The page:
Jaqueline M. Applegate

Women + Unprecedented Change = Endless Possibilities

Rapid technological advances are merging the physical, digital and biological worlds, impacting every industry, economy, and person. Agriculture is no different and is not immune to these disruptions.

These technological advances have the potential to solve herculean global challenges such as hunger and malaria. Because this age of acceleration is so disruptive, it can also be daunting, and many people cling to the hope they can ignore the acceleration. Some also resist and fight against it. I'm convinced the smart thing to do is embrace it and make this age of exponential acceleration work for the people we lead, the customers we serve, the stakeholders we engage and for society as a whole.

But what role will women play with all these transformational changes in our world today, especially those in agriculture?

An incredibly important one.

Nearly half of smallholder farmers in East Asia and Africa are women who face many more obstacles than their male counterparts. In fact, according to the UN Food and Agriculture Organization (FAO), approximately 150 million people around the world could be saved from hunger if women farmers were given access to the same resources as their male counterparts.

Jaqueline M. Applegate
Jaqueline M. Applegate
Dr. Jaqueline M. Applegate
Head of Global Vegetable Seeds and Environmental Science, Crop Science Division

Smallholder farmers are impacted by these forces of acceleration. Many of the transformative innovations shaping our world today have the potential to make lives better for smallholders. Additionally, empowering smallholder farmers is key to advancing the United Nations Sustainable Development Goal of ending hunger by 2030, and ensuring access by all people to safe, healthy and nutritious food year round.

While women farmers play a crucial role in agriculture, in both developed and developing countries, it’s hard to overstate the importance of women in the agribusiness industry.

Two years ago, the World Bank published a report, titled “The Business Case for Women in Agriculture,” that laid out the ample reasons why women leaders are needed in our business: greater gender balance can lead to improved performance, spark greater innovation and have a positive impact in the attraction and retention of talented people within agribusiness firms.

As the international community pursues this ambitious goal, women in agribusiness will be at the forefront in helping make it a reality. We can't achieve this goal without empowering the smallholder farmers responsible for producing 80 percent of the food that sustains families in the developing world.

Going ALL IN

I recently spoke at the Women in Agribusiness Summit in Denver, Colorado, and shared how we need to go ALL IN in this age of acceleration. "All in" is a phrase that implies complete commitment. It comes from the game of poker when a player has a hand of cards so amazing they're ready to risk it all. They push their chips to the center of the table and go for it. All in.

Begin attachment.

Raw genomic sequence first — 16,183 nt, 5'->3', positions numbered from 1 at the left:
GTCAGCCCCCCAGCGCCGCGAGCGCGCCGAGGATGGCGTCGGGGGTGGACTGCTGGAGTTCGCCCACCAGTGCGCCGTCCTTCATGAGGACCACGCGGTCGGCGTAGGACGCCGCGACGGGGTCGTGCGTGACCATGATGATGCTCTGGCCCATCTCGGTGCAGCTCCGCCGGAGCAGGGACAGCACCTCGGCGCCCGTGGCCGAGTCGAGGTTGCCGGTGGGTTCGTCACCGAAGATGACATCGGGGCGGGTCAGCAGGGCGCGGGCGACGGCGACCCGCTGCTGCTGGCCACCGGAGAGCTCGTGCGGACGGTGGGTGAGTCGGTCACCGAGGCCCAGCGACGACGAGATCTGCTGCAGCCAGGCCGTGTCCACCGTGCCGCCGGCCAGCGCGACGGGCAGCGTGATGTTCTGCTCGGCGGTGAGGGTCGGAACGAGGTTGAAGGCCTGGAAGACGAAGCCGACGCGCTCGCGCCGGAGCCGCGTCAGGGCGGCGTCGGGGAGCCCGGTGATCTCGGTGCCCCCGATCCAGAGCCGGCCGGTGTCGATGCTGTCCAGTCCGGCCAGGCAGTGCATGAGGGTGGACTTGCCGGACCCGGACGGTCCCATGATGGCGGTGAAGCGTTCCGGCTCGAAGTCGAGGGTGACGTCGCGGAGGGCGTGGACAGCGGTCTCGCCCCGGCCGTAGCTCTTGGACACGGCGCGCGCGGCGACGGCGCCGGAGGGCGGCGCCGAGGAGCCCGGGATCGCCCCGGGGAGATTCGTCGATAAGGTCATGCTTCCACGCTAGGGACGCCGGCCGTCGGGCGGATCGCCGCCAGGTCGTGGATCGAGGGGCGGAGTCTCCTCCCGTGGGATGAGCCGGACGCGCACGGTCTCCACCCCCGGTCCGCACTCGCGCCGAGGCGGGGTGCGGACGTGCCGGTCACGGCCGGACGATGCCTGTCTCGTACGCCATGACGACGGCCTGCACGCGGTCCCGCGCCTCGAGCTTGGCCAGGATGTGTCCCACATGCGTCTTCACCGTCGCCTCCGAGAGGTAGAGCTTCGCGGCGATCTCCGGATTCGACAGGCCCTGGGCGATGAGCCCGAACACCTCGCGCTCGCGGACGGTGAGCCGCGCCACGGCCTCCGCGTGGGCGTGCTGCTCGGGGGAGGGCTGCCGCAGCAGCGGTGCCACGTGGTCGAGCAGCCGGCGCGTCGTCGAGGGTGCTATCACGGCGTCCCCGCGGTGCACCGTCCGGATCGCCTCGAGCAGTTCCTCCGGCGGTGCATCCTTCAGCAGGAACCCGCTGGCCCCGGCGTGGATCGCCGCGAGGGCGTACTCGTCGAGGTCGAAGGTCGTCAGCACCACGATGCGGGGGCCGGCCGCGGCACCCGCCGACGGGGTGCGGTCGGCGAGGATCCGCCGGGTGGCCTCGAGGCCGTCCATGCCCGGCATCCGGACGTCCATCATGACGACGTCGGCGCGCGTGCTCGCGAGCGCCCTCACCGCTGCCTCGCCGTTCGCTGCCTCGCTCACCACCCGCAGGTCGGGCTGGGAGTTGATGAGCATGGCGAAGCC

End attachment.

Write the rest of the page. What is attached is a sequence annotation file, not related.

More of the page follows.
The phrase "all in" can help us remember these five keys to success:

  • Adapting: In today’s age of acceleration, change is non-stop. It’s not a destination, but a journey and you need to develop the resilience to continually adapt to the turns, peaks, and valleys along the way.
  • Learning: Professional learning is a must, but we cannot ignore developing soft business skills. These skills include the ability to give and receive feedback, work collaboratively, use emotional intelligence, prioritize, and be resourceful. It’s these self-developed skills that will enable you to thrive.
  • Listening: We need to become better at active listening by asking good questions and engaging others in candid conversations. Listen for things you don't want to hear and from people different than you, whose viewpoints and perspectives differ from yours.
  • Including: By including, I mean inclusiveness. It’s important to surround yourself with a diverse team and that includes men and women but I’m also talking about diversity more broadly – diversity of experiences, ethnicities, styles and thoughts.
  • Networking: Joanna Barsh of McKinsey wrote an article saying the lack of networking has become an obstacle to career advancement for women. The irony is women are instinctively good at networking. So, get out of the office. Have lunch, dinner, coffee or drinks with your colleagues, your staff and your leadership when you can.

Uncertainty is one of the few things we can be certain of in today’s age of acceleration and change. But here’s another certainty: you won’t enjoy or achieve success by taking a half-hearted approach. You need to go all in. When you do, you can fail, once, twice, a dozen times, but it will only bring you closer to success in an era of unprecedented change.

Earnest Hemingway said it best when he said, “It is good to have an end to journey toward; but it is the journey that matters, in the end.”

The possibility to help change the work is endless, and I am excited to be on this journey with you.

Related Articles

Current Readers´ rating (6)
Comment
Thriving for Change - Championing Agriculture for a New Generation